This has come to the fore increasingly since the Covid-19 pandemic. Colder relations between the West and China, the war in Ukraine, and European Union instability have all directly and indirectly affected the mining sector. The emergence of new governments and resource nationalism often means short-term political instability, and global trade conflicts may appear in different regions of the world. One of the after-effects of the instability and trade wars are increased supply chain risks in terms of raw materials, spare parts, technology, and the resultant increased costs. The demand for Lithium due to the sharp increase in electric vehicles and battery technology is a clear example of commodity price increase risks.
''The geopolitics of natural resource access and management is critical for the metals and mining sector. Geopolitical tensions affect demand-side indicators. Conflicts can lead to a decline in demand for new investments and, therefore, the demand for raw materials.''
Mining companies will need to be proactive in dealing with geopolitical issues such as trade wars, resource nationalism, and political upheaval. This will require a multi-faceted approach that actively engages with suppliers, governments, and trade bodies to ensure that the long-term supply chain is sufficiently robust.
4. Demand Insecurity
The challenge for mining companies is to build a flexible business that can deal with fluctuations from unstable prices, uncertain demands, and the threat of product substitution.
The worldwide transition to renewable energy sources is gradually increasing the demand for those minerals and materials necessary for battery storage and electric vehicles. In order to square up to this supply challenge, mining operators will need to overcome the barriers to accessible capital, getting a license to operate (LTO), and operating in a small number of global markets where the minerals are found.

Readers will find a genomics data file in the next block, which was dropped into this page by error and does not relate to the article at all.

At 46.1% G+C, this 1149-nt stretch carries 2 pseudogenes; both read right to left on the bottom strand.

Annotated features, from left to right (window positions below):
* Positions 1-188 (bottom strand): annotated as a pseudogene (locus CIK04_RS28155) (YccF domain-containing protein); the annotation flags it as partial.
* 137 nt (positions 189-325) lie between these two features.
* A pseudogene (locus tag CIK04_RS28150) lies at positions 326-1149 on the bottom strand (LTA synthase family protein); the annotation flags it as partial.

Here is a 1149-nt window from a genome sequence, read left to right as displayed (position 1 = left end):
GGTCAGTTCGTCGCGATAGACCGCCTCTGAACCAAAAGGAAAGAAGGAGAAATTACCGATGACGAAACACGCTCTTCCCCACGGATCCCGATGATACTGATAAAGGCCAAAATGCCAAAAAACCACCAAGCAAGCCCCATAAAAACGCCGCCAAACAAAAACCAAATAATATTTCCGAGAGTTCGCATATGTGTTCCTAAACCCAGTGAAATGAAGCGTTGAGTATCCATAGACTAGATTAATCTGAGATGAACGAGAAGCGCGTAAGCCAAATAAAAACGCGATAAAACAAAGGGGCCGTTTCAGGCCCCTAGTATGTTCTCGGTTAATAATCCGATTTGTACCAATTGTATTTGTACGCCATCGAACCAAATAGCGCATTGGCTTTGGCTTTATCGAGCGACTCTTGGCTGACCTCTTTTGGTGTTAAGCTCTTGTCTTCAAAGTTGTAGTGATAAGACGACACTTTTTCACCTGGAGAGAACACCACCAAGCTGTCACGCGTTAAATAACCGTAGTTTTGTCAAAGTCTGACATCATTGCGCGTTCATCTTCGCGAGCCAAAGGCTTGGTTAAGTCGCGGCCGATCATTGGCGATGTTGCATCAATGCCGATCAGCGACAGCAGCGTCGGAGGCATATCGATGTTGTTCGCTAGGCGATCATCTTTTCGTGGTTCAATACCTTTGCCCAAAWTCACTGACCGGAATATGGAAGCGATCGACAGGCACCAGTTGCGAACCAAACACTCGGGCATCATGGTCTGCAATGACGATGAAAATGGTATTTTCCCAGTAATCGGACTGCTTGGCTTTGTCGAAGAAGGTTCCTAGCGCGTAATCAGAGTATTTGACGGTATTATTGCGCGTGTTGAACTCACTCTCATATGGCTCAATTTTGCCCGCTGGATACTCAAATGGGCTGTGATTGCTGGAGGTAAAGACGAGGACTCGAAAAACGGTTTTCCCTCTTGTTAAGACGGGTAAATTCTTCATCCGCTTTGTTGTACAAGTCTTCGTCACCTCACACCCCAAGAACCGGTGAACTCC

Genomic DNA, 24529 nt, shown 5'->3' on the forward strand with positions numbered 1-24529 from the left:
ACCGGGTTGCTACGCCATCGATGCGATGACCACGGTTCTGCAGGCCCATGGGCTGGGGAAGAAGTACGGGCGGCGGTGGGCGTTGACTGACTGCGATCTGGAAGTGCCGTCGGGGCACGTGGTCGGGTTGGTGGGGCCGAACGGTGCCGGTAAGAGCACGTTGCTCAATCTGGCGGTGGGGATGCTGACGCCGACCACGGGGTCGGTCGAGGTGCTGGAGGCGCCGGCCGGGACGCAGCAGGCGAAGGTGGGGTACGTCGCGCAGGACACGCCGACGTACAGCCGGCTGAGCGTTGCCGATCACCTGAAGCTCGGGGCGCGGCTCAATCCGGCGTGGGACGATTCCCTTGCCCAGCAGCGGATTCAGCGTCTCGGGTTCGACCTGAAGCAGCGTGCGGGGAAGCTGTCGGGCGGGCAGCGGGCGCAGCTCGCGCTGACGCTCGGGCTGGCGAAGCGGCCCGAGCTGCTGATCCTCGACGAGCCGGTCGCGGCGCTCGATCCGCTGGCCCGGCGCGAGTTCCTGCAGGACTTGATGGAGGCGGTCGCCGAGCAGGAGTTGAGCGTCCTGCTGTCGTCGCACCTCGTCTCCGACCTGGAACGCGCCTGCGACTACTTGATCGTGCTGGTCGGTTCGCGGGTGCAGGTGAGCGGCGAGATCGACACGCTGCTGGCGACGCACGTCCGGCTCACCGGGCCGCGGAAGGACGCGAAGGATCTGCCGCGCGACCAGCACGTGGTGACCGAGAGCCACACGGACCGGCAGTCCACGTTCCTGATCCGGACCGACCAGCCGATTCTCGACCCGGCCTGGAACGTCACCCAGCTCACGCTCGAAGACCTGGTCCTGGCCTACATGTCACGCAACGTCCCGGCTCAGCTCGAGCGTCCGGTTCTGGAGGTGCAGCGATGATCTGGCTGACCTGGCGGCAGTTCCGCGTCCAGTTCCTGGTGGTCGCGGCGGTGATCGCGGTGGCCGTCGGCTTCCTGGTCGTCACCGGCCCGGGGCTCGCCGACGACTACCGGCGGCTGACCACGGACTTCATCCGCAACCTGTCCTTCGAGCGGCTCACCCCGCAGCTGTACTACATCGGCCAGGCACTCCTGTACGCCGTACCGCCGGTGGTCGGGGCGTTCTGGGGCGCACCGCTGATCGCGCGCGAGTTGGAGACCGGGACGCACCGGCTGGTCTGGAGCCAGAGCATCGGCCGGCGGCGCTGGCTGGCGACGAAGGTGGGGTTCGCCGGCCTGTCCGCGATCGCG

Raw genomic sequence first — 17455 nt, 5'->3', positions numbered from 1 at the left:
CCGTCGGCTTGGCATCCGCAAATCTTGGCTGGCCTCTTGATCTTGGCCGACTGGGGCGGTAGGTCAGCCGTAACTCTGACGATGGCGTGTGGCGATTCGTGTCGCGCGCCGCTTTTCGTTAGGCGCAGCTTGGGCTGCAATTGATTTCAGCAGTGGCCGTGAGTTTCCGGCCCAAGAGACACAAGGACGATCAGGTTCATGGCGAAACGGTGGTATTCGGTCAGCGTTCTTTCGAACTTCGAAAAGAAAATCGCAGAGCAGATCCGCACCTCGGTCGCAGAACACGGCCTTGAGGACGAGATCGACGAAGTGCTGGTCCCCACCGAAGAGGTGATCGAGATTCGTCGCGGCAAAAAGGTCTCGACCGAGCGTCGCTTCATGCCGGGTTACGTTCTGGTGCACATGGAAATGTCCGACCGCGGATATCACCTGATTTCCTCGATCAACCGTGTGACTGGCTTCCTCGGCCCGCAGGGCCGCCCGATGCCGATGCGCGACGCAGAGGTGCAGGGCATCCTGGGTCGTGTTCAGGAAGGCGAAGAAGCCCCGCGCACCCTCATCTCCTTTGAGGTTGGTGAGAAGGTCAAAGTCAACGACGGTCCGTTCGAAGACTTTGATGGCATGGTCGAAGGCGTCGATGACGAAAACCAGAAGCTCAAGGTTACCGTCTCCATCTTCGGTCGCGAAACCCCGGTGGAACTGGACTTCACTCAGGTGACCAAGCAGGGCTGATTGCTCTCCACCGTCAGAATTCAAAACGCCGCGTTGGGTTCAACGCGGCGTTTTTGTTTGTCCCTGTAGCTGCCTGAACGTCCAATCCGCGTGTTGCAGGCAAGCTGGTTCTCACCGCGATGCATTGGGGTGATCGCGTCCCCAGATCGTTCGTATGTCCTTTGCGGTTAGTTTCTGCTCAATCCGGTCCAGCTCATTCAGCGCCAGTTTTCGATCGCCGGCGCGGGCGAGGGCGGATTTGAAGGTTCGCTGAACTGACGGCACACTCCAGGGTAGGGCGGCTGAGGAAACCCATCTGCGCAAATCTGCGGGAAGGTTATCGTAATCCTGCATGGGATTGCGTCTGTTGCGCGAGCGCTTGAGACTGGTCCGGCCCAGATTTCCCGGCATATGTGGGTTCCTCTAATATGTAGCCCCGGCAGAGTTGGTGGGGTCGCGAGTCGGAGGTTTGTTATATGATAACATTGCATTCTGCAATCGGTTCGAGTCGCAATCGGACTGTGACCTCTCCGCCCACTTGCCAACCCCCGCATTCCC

As with the almost daily advances in technology, miners have to be constantly aware of the threat of substitution on long lead time projects in particular. For example, as the energy transition evolves, there may be changes in demand for specific commodities, and often times miners cannot keep pace. The best-in-class miners optimize their risk profiles by using scenario modeling to predict any impact on changing demand and may also implement offtake agreements to deal with the threat of price volatility.
5. Constant Innovation and Technology Change
As mentioned earlier, in terms of health and safety, innovation and technology is a source of constant challenge and change, with digital innovation being at the forefront of current change in most industries. Mining companies are attempting to drive change to address the current issues associated with increasing productivity, improving safety records, and lessening the risk to the environment.